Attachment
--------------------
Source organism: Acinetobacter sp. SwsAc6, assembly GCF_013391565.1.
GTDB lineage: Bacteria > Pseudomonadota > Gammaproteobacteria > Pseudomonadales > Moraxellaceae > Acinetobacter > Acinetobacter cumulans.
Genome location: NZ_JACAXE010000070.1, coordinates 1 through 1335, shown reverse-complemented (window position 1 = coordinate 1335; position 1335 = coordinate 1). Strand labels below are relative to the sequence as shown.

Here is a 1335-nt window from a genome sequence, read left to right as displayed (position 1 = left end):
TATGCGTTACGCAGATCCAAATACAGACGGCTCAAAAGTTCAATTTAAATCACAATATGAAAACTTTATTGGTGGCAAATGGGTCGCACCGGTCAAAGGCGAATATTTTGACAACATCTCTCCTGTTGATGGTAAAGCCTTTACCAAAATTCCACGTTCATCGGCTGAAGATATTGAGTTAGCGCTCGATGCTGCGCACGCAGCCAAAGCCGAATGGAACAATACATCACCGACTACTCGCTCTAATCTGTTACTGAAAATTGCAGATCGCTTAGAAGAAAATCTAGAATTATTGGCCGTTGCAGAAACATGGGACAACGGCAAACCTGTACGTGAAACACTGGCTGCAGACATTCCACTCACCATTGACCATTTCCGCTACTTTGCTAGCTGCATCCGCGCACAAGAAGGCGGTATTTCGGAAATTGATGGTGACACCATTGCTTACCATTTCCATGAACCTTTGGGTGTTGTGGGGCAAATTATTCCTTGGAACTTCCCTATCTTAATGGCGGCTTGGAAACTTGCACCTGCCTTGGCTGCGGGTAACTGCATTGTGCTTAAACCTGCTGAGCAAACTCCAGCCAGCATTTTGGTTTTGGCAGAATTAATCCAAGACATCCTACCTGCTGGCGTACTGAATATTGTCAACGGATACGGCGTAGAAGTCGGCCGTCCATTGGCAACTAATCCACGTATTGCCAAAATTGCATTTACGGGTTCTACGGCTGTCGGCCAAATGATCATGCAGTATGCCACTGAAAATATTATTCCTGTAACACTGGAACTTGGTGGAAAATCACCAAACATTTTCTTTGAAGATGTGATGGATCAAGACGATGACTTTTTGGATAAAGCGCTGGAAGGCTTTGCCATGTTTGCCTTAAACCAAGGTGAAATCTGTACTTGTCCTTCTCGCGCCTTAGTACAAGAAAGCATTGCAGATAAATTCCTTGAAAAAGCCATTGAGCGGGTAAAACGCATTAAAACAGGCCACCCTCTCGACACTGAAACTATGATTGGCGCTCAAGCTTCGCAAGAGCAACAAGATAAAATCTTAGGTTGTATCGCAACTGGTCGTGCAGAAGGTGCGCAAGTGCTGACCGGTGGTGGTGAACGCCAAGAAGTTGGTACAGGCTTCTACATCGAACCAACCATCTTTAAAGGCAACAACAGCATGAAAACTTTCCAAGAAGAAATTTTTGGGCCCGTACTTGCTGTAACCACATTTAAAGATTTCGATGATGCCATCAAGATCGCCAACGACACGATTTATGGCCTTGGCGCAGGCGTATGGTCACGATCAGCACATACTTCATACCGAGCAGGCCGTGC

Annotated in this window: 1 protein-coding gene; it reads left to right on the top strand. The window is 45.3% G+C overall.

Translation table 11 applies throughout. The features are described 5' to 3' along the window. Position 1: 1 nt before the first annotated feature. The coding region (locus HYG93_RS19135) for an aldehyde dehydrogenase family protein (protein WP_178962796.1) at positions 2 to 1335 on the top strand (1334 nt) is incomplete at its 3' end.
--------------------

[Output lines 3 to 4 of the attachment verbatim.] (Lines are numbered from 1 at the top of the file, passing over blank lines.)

Genome location: NZ_JACAXE010000070.1, coordinates 1 through 1335, shown reverse-complemented (window position 1 = coordinate 1335; position 1335 = coordinate 1). Strand labels below are relative to the sequence as shown.

Here is a 1335-nt window from a genome sequence, read left to right as displayed (position 1 = left end):